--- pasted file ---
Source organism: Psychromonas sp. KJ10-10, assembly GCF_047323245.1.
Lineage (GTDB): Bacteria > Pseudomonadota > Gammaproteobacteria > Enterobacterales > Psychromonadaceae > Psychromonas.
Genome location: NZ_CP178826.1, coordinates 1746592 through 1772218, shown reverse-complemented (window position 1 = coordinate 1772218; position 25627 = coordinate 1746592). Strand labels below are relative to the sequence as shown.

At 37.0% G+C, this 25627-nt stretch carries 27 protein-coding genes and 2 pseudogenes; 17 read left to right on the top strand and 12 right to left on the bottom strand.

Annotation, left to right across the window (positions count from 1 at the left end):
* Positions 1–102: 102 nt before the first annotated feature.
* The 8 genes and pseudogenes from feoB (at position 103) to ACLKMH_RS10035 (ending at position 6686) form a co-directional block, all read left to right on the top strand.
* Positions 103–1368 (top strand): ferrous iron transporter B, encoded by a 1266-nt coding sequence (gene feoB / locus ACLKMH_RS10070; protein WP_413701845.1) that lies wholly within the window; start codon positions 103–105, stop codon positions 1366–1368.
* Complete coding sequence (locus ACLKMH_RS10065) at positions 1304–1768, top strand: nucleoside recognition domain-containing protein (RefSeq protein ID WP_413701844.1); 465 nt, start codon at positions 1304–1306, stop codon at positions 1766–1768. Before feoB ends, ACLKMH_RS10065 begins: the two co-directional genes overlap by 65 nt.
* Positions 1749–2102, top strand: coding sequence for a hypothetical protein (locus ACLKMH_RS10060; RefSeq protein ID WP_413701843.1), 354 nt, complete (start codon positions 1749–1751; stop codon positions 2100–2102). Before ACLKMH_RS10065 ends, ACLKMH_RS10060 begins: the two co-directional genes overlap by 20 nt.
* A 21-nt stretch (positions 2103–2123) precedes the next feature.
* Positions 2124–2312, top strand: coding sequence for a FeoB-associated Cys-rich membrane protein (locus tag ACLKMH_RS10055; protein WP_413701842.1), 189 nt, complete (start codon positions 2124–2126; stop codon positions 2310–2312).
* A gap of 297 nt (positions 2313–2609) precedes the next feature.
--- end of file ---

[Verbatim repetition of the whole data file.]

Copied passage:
Source organism: Psychromonas sp. KJ10-10, assembly GCF_047323245.1.
Lineage (GTDB): Bacteria > Pseudomonadota > Gammaproteobacteria > Enterobacterales > Psychromonadaceae > Psychromonas.
Genome location: NZ_CP178826.1, coordinates 1746592 through 1772218, shown reverse-complemented (window position 1 = coordinate 1772218; position 25627 = coordinate 1746592). Strand labels below are relative to the sequence as shown.

At 37.0% G+C, this 25627-nt stretch carries 27 protein-coding genes and 2 pseudogenes; 17 read left to right on the top strand and 12 right to left on the bottom strand.

Annotation, left to right across the window (positions count from 1 at the left end):
* Positions 1–102: 102 nt before the first annotated feature.
* The 8 genes and pseudogenes from feoB (at position 103) to ACLKMH_RS10035 (ending at position 6686) form a co-directional block, all read left to right on the top strand.
* Positions 103–1368 (top strand): ferrous iron transporter B, encoded by a 1266-nt coding sequence (gene feoB / locus ACLKMH_RS10070; protein WP_413701845.1) that lies wholly within the window; start codon positions 103–105, stop codon positions 1366–1368.
* Complete coding sequence (locus ACLKMH_RS10065) at positions 1304–1768, top strand: nucleoside recognition domain-containing protein (RefSeq protein ID WP_413701844.1); 465 nt, start codon at positions 1304–1306, stop codon at positions 1766–1768. Before feoB ends, ACLKMH_RS10065 begins: the two co-directional genes overlap by 65 nt.
* Positions 1749–2102, top strand: coding sequence for a hypothetical protein (locus ACLKMH_RS10060; RefSeq protein ID WP_413701843.1), 354 nt, complete (start codon positions 1749–1751; stop codon positions 2100–2102). Before ACLKMH_RS10065 ends, ACLKMH_RS10060 begins: the two co-directional genes overlap by 20 nt.
* A 21-nt stretch (positions 2103–2123) precedes the next feature.
* Positions 2124–2312, top strand: coding sequence for a FeoB-associated Cys-rich membrane protein (locus tag ACLKMH_RS10055; protein WP_413701842.1), 189 nt, complete (start codon positions 2124–2126; stop codon positions 2310–2312).
* A gap of 297 nt (positions 2313–2609) precedes the next feature.